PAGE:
Weight-Loss Tips: How to Stop Binge Eating
When a fight with your mom sends you running to the snack cupboard, you know what's fueling your desire to binge eat. But what you may not realize is that your dietary habits—especially ones you think are good ones—could be making you more vulnerable to overating in the first place. Here are three common triggers for binge eating, and what to do instead to keep your mood—and the scale—steady.
Binge Eating Trigger #1: You Wait Too Long to Eat
When your blood sugar dips too low, the lack of fuel to your brain can make you unfocused and cranky—and more likely to toss back Twizzlers after a snarky comment from a co-worker.
The fix: Make time for breakfast every morning and eat something every two or three hours after that. Include "good" carbs (whole grains and fruit) to give you energy and protein to slow digestion and prevent those emotional highs and lows.
Binge Eating Trigger #2: You're Too Strict with Your Diet
Put can't-live-without foods on a ”forbidden” list and you're bound to feel deprived. You may find yourself picking a fight over something petty and then consoling yourself with a pint of mint chocolate chip ice cream later.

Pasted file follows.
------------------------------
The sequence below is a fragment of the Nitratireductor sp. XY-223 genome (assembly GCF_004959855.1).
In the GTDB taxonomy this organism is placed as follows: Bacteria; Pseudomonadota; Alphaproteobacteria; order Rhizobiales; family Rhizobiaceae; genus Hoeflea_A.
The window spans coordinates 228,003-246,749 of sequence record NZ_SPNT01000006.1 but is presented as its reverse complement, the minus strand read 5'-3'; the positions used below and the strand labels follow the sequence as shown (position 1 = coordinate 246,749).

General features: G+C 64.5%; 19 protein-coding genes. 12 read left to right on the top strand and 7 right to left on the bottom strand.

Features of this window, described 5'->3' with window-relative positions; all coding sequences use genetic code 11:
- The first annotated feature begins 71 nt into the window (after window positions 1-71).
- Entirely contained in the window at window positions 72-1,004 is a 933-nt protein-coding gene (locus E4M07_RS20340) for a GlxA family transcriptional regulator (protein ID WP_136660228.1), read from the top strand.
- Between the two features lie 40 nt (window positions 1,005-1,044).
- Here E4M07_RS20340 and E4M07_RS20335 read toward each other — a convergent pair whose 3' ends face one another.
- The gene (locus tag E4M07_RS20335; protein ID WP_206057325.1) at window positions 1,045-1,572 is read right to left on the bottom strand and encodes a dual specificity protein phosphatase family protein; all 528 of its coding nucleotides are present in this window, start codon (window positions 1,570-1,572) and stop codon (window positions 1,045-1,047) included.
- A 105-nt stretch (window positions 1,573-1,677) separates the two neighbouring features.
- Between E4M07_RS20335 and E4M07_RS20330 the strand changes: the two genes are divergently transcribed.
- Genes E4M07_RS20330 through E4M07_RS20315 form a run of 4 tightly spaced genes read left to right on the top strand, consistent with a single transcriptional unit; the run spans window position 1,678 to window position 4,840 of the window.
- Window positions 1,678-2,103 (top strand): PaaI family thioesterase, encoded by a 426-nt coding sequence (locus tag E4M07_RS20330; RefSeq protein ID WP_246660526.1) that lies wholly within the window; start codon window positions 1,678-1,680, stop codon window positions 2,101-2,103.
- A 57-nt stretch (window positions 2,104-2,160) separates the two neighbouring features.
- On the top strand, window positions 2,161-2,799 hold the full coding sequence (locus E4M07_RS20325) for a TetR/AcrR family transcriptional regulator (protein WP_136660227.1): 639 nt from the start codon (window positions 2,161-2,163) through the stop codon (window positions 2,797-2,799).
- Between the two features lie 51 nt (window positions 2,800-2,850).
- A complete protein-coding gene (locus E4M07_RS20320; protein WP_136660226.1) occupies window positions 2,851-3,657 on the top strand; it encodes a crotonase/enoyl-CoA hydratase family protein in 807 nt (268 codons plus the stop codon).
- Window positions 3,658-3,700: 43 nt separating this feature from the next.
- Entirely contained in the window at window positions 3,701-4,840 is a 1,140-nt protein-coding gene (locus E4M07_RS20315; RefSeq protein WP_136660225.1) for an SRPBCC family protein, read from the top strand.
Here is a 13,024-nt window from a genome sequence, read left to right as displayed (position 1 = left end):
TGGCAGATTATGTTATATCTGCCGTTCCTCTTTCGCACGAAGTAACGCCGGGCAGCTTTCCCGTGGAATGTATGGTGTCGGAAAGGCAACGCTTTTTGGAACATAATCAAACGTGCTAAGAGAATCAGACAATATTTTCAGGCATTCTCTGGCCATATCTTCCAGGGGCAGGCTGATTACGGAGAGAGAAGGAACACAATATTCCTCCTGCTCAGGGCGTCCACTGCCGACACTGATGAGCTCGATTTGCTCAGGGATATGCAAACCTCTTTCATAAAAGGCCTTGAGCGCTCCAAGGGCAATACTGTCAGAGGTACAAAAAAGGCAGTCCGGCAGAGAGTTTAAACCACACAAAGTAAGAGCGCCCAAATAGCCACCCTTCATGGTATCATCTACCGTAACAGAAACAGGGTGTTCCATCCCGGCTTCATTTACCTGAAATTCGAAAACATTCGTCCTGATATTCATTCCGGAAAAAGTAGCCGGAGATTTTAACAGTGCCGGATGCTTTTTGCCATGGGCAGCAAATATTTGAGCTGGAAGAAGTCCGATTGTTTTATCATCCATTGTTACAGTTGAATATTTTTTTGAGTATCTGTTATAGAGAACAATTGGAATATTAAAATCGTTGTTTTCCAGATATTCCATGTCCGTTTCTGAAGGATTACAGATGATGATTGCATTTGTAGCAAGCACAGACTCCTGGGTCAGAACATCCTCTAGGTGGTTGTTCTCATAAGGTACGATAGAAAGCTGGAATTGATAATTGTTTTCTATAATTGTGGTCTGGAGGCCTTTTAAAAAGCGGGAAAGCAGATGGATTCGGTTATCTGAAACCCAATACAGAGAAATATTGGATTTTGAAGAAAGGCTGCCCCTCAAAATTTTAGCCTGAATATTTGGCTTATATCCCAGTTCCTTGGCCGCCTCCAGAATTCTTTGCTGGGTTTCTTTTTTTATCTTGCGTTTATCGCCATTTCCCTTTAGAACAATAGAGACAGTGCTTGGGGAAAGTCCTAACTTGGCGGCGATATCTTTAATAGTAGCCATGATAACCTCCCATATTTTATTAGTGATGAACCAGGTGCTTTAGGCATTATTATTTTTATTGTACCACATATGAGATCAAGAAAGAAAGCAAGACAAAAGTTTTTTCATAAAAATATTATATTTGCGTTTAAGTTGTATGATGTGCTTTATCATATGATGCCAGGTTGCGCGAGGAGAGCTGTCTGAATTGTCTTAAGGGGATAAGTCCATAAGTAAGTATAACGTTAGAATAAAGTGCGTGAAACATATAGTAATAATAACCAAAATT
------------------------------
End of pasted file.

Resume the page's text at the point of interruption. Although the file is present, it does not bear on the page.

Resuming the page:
The fix: Build self-contained splurges into your eating plan. Buy a single homemade cookie instead of a box, or split a small order of fries with a friend.
Binge Eating Trigger #3: You Expect Perfection
If you beat yourself up every time you nab a free sample at the supermarket or nibble off your child's plate, you may feel discouraged or even depressed—emotions that cry out for comfort food.
The fix: Get some perspective: A bite of cheesecake or a handful of Tater Tots won't derail your success. Think of every slip as a mini detour and get back on track right away.